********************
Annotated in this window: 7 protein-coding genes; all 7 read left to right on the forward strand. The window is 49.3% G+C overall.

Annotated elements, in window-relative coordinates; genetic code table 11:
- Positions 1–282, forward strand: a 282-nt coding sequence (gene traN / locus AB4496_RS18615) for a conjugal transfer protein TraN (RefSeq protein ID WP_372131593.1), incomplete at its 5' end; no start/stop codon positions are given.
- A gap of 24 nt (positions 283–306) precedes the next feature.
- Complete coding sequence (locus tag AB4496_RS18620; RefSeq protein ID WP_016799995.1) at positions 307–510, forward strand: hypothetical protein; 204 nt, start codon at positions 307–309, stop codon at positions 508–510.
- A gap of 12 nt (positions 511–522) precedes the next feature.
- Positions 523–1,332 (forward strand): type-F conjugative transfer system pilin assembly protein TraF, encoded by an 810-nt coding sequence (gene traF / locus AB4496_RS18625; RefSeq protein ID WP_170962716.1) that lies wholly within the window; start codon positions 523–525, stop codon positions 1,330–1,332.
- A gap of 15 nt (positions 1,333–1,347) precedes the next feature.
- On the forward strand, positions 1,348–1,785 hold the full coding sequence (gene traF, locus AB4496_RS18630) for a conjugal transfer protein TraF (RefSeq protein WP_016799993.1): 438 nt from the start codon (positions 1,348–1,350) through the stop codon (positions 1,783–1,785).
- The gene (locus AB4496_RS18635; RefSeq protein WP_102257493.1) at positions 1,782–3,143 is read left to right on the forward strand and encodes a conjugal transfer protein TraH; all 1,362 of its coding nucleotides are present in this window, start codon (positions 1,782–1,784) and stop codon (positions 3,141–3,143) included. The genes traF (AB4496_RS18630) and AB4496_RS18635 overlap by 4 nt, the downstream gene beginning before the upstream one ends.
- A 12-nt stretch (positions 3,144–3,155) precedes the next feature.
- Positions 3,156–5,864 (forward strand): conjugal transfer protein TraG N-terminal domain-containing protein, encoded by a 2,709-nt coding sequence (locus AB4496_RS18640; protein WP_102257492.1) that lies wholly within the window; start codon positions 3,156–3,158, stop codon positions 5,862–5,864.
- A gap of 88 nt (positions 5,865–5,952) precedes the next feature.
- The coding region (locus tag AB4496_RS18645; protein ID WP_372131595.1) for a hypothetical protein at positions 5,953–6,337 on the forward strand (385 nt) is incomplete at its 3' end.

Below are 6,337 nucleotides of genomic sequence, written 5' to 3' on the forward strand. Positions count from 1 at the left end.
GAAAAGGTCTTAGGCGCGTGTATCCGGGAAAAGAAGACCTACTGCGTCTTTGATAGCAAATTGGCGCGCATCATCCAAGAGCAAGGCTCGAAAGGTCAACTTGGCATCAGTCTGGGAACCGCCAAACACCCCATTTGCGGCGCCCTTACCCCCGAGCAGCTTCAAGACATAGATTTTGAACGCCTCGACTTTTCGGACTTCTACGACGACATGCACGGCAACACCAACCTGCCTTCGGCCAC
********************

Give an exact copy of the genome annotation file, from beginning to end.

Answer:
Annotated in this window: 7 protein-coding genes; all 7 read left to right on the forward strand. The window is 49.3% G+C overall.

Annotated elements, in window-relative coordinates; genetic code table 11:
- Positions 1–282, forward strand: a 282-nt coding sequence (gene traN / locus AB4496_RS18615) for a conjugal transfer protein TraN (RefSeq protein ID WP_372131593.1), incomplete at its 5' end; no start/stop codon positions are given.
- A gap of 24 nt (positions 283–306) precedes the next feature.
- Complete coding sequence (locus tag AB4496_RS18620; RefSeq protein ID WP_016799995.1) at positions 307–510, forward strand: hypothetical protein; 204 nt, start codon at positions 307–309, stop codon at positions 508–510.
- A gap of 12 nt (positions 511–522) precedes the next feature.
- Positions 523–1,332 (forward strand): type-F conjugative transfer system pilin assembly protein TraF, encoded by an 810-nt coding sequence (gene traF / locus AB4496_RS18625; RefSeq protein ID WP_170962716.1) that lies wholly within the window; start codon positions 523–525, stop codon positions 1,330–1,332.
- A gap of 15 nt (positions 1,333–1,347) precedes the next feature.
- On the forward strand, positions 1,348–1,785 hold the full coding sequence (gene traF, locus AB4496_RS18630) for a conjugal transfer protein TraF (RefSeq protein WP_016799993.1): 438 nt from the start codon (positions 1,348–1,350) through the stop codon (positions 1,783–1,785).
- The gene (locus AB4496_RS18635; RefSeq protein WP_102257493.1) at positions 1,782–3,143 is read left to right on the forward strand and encodes a conjugal transfer protein TraH; all 1,362 of its coding nucleotides are present in this window, start codon (positions 1,782–1,784) and stop codon (positions 3,141–3,143) included. The genes traF (AB4496_RS18630) and AB4496_RS18635 overlap by 4 nt, the downstream gene beginning before the upstream one ends.
- A 12-nt stretch (positions 3,144–3,155) precedes the next feature.
- Positions 3,156–5,864 (forward strand): conjugal transfer protein TraG N-terminal domain-containing protein, encoded by a 2,709-nt coding sequence (locus AB4496_RS18640; protein WP_102257492.1) that lies wholly within the window; start codon positions 3,156–3,158, stop codon positions 5,862–5,864.
- A gap of 88 nt (positions 5,865–5,952) precedes the next feature.
- The coding region (locus tag AB4496_RS18645; protein ID WP_372131595.1) for a hypothetical protein at positions 5,953–6,337 on the forward strand (385 nt) is incomplete at its 3' end.

Below are 6,337 nucleotides of genomic sequence, written 5' to 3' on the forward strand. Positions count from 1 at the left end.
GAAAAGGTCTTAGGCGCGTGTATCCGGGAAAAGAAGACCTACTGCGTCTTTGATAGCAAATTGGCGCGCATCATCCAAGAGCAAGGCTCGAAAGGTCAACTTGGCATCAGTCTGGGAACCGCCAAACACCCCATTTGCGGCGCCCTTACCCCCGAGCAGCTTCAAGACATAGATTTTGAACGCCTCGACTTTTCGGACTTCTACGACGACATGCACGGCAACACCAACCTGCCTTCGGCCAC